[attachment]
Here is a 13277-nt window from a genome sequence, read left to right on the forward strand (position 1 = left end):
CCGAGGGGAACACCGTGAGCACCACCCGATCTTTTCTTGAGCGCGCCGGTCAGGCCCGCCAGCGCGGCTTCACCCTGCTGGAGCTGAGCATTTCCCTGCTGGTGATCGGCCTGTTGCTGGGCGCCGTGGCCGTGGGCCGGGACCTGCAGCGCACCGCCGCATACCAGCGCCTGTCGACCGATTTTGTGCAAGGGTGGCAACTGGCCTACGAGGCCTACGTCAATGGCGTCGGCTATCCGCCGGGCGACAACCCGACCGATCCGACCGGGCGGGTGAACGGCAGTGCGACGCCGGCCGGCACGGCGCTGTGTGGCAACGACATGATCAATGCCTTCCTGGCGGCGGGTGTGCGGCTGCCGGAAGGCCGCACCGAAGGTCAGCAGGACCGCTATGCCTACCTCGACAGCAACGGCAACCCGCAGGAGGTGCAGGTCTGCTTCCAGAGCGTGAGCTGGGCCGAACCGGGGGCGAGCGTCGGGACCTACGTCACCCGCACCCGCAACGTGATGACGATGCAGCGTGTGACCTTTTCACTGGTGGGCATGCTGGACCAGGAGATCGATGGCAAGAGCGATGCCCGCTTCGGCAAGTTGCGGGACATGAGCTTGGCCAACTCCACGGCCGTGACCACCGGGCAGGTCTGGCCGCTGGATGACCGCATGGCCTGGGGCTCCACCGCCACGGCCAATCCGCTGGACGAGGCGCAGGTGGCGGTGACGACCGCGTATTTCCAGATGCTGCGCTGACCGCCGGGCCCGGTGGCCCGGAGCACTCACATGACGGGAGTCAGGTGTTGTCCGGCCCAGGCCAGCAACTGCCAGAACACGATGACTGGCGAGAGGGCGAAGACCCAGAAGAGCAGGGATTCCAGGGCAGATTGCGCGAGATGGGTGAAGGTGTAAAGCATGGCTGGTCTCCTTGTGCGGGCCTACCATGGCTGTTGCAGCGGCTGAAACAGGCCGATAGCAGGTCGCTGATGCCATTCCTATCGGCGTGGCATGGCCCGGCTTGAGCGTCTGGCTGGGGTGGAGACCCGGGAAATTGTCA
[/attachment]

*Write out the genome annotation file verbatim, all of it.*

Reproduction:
Here is a 13277-nt window from a genome sequence, read left to right on the forward strand (position 1 = left end):
CCGAGGGGAACACCGTGAGCACCACCCGATCTTTTCTTGAGCGCGCCGGTCAGGCCCGCCAGCGCGGCTTCACCCTGCTGGAGCTGAGCATTTCCCTGCTGGTGATCGGCCTGTTGCTGGGCGCCGTGGCCGTGGGCCGGGACCTGCAGCGCACCGCCGCATACCAGCGCCTGTCGACCGATTTTGTGCAAGGGTGGCAACTGGCCTACGAGGCCTACGTCAATGGCGTCGGCTATCCGCCGGGCGACAACCCGACCGATCCGACCGGGCGGGTGAACGGCAGTGCGACGCCGGCCGGCACGGCGCTGTGTGGCAACGACATGATCAATGCCTTCCTGGCGGCGGGTGTGCGGCTGCCGGAAGGCCGCACCGAAGGTCAGCAGGACCGCTATGCCTACCTCGACAGCAACGGCAACCCGCAGGAGGTGCAGGTCTGCTTCCAGAGCGTGAGCTGGGCCGAACCGGGGGCGAGCGTCGGGACCTACGTCACCCGCACCCGCAACGTGATGACGATGCAGCGTGTGACCTTTTCACTGGTGGGCATGCTGGACCAGGAGATCGATGGCAAGAGCGATGCCCGCTTCGGCAAGTTGCGGGACATGAGCTTGGCCAACTCCACGGCCGTGACCACCGGGCAGGTCTGGCCGCTGGATGACCGCATGGCCTGGGGCTCCACCGCCACGGCCAATCCGCTGGACGAGGCGCAGGTGGCGGTGACGACCGCGTATTTCCAGATGCTGCGCTGACCGCCGGGCCCGGTGGCCCGGAGCACTCACATGACGGGAGTCAGGTGTTGTCCGGCCCAGGCCAGCAACTGCCAGAACACGATGACTGGCGAGAGGGCGAAGACCCAGAAGAGCAGGGATTCCAGGGCAGATTGCGCGAGATGGGTGAAGGTGTAAAGCATGGCTGGTCTCCTTGTGCGGGCCTACCATGGCTGTTGCAGCGGCTGAAACAGGCCGATAGCAGGTCGCTGATGCCATTCCTATCGGCGTGGCATGGCCCGGCTTGAGCGTCTGGCTGGGGTGGAGACCCGGGAAATTGTCA